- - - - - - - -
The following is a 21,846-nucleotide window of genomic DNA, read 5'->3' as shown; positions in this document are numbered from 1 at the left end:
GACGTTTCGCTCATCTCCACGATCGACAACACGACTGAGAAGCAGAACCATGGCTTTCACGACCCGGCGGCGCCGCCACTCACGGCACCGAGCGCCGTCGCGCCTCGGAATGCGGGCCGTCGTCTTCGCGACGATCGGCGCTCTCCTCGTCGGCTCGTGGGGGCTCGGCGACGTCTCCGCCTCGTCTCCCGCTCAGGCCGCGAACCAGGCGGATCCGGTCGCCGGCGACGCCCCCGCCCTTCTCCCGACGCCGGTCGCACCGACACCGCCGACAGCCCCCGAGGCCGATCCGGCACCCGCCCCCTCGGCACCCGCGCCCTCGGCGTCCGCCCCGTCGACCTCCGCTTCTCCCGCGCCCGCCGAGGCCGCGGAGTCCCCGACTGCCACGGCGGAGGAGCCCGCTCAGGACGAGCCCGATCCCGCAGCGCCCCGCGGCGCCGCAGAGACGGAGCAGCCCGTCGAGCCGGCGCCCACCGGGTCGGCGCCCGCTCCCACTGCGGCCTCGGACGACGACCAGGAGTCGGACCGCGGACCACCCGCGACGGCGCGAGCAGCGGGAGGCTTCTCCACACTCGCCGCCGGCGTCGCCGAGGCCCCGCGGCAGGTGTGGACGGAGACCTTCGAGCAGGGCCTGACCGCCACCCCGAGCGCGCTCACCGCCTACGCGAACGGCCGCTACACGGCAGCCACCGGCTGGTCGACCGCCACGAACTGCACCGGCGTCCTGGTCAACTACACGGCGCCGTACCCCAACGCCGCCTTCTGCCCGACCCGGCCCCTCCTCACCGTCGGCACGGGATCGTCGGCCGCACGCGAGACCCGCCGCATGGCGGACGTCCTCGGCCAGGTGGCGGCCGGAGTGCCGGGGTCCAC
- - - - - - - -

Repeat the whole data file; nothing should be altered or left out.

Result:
The following is a 21,846-nucleotide window of genomic DNA, read 5'->3' as shown; positions in this document are numbered from 1 at the left end:
GACGTTTCGCTCATCTCCACGATCGACAACACGACTGAGAAGCAGAACCATGGCTTTCACGACCCGGCGGCGCCGCCACTCACGGCACCGAGCGCCGTCGCGCCTCGGAATGCGGGCCGTCGTCTTCGCGACGATCGGCGCTCTCCTCGTCGGCTCGTGGGGGCTCGGCGACGTCTCCGCCTCGTCTCCCGCTCAGGCCGCGAACCAGGCGGATCCGGTCGCCGGCGACGCCCCCGCCCTTCTCCCGACGCCGGTCGCACCGACACCGCCGACAGCCCCCGAGGCCGATCCGGCACCCGCCCCCTCGGCACCCGCGCCCTCGGCGTCCGCCCCGTCGACCTCCGCTTCTCCCGCGCCCGCCGAGGCCGCGGAGTCCCCGACTGCCACGGCGGAGGAGCCCGCTCAGGACGAGCCCGATCCCGCAGCGCCCCGCGGCGCCGCAGAGACGGAGCAGCCCGTCGAGCCGGCGCCCACCGGGTCGGCGCCCGCTCCCACTGCGGCCTCGGACGACGACCAGGAGTCGGACCGCGGACCACCCGCGACGGCGCGAGCAGCGGGAGGCTTCTCCACACTCGCCGCCGGCGTCGCCGAGGCCCCGCGGCAGGTGTGGACGGAGACCTTCGAGCAGGGCCTGACCGCCACCCCGAGCGCGCTCACCGCCTACGCGAACGGCCGCTACACGGCAGCCACCGGCTGGTCGACCGCCACGAACTGCACCGGCGTCCTGGTCAACTACACGGCGCCGTACCCCAACGCCGCCTTCTGCCCGACCCGGCCCCTCCTCACCGTCGGCACGGGATCGTCGGCCGCACGCGAGACCCGCCGCATGGCGGACGTCCTCGGCCAGGTGGCGGCCGGAGTGCCGGGGTCCAC